Just because you live in an apartment, doesn't mean you can't grow your own food. Balconies and windowsills are amazing gardening spots. Your backyard is small? Grow food vertically! Who says a garden HAS to be a patch of dirt on the ground!! Have fun with you food..... Try growing something you have never tired. We grew kale one year and it only cost us the price of a package of seeds. I learned two things from that little packet of seeds.... Kale grows great in our climate, and I hate the taste of kale. LOL
Find what grows well for you, be creative in the space you do have, and enjoy the benefits of cooking with fresh ingredients!
Learn to Preserve Food
Weather you grow your own food or not, learning to preserve your own food is a great way to save money and provide quality food for yourself and your family. But what do I mean by preserving food? Of course there is canning. It is fun, relatively easy to do, and makes you smile all winter long when you see those beautiful jars full of yumminess on your shelf. But there are so many other options beyond canning that can fit your lifestyle. Be it freezing, drying, vacuum seal or fermenting. There are many ways to preserve food.
The wonderful thing about preserving food is you DON'T have to grow it all yourself. If you can grow it, great, but for many of us, there is never a bumper crop. You could buy in bulk at the grocery store, but that can get pricey! Look for locally grown items when they are in season. That is when the stores usually have the best sales. Or better yet, get to know a local farmer! Farmers' Markets are great places to get bulk, in season food items that you can preserve.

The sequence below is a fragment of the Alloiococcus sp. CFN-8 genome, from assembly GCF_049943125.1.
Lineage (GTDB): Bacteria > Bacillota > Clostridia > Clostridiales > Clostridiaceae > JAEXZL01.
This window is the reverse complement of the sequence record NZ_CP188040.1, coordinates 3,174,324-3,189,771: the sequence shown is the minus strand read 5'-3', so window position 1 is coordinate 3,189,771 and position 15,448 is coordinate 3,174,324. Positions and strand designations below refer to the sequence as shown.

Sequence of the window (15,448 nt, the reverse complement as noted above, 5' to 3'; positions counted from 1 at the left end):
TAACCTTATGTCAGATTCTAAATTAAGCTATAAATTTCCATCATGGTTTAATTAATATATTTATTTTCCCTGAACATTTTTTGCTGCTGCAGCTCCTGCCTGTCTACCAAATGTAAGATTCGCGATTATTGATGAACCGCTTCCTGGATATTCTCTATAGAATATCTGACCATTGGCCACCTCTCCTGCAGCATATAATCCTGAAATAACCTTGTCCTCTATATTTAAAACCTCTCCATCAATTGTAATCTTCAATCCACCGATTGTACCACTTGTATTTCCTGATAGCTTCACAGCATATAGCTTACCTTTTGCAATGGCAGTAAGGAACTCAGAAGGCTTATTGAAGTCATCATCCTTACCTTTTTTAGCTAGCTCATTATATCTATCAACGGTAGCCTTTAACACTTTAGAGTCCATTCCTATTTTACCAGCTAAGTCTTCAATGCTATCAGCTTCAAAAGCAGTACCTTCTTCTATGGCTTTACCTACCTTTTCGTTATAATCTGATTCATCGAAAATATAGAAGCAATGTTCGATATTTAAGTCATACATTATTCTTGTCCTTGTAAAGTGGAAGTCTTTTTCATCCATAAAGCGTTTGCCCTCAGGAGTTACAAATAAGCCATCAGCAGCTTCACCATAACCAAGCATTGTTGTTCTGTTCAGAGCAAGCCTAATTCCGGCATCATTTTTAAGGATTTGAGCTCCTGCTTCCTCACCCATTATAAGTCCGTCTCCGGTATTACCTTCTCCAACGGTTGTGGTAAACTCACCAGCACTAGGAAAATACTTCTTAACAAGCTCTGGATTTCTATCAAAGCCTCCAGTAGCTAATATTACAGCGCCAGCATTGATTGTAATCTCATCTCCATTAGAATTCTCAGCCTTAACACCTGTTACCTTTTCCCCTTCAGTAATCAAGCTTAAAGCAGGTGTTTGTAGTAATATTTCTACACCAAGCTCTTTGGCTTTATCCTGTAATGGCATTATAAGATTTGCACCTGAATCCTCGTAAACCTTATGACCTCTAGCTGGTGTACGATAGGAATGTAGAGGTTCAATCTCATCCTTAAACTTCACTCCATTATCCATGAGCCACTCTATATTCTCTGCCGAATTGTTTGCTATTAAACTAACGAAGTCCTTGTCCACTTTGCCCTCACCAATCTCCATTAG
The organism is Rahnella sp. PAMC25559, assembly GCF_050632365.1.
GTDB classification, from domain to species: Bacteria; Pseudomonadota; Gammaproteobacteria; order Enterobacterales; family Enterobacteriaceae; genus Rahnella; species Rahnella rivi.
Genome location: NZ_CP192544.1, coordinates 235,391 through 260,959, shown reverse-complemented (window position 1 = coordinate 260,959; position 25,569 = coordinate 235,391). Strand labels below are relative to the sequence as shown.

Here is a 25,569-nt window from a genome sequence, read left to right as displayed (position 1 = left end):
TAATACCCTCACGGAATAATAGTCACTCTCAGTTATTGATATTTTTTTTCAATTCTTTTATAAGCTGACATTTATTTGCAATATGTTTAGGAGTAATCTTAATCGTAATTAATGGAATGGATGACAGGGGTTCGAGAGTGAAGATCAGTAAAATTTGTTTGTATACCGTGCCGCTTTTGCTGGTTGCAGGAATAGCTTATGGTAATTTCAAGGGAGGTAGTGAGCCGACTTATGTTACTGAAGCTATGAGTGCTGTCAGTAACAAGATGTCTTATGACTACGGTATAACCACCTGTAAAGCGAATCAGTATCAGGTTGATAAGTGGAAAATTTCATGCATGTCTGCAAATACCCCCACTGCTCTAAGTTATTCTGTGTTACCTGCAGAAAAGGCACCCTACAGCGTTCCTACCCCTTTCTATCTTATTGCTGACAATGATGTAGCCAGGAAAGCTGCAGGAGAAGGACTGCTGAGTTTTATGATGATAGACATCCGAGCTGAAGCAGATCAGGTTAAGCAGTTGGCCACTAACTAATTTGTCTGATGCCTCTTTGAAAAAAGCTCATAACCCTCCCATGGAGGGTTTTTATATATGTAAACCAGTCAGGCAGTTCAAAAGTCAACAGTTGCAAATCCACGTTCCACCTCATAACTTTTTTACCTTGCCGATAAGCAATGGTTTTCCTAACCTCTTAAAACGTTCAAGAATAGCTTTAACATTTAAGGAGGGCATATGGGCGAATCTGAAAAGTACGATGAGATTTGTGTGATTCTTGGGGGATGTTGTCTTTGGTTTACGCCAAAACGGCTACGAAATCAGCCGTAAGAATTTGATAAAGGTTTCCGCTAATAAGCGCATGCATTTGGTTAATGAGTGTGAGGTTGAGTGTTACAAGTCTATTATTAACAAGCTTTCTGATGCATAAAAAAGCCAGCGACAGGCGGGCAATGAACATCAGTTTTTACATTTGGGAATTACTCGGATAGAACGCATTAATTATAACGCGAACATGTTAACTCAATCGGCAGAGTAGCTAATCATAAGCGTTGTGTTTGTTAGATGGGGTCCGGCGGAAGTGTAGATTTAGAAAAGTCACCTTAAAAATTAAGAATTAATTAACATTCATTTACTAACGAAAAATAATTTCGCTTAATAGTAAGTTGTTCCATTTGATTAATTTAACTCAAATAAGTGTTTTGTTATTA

Livestock!?!?! *Gulp* Now I am not saying go buy a cow! Many of us live in areas where it is not feasible to have "livestock" as people think of in the traditional sense. Of course if you live in an apartment, this aspect of homesteading may not be possible. But did you know many folks now have house chickens? LOL Seriously! They even make diapers for chickens. While we tried a diaper for watching cartoons with the country kids, our girls live outside.
Chickens are a realistic means of owning livestock. Backyard chickens provide not only eggs for your table, but bug control and entertainment. Just make sure you check your local laws before picking up some cute chicks.
While livestock may not be for everyone, raising your own meat sources can be rewarding and not just on the dinner table. Knowing that your chicken, turkey, pig or cow has had the best life possible is a very satisfying feeling. And knowing that your meat source isn't pumped full of hormones and what not is not only good for them, but good for you!
This year, why not try a little homesteading in your life? Don’t be scared, just try and who knows, you might just impress yourself! And don’t worry, I’ll be here to “play” with you, share ideas and we will try new things together!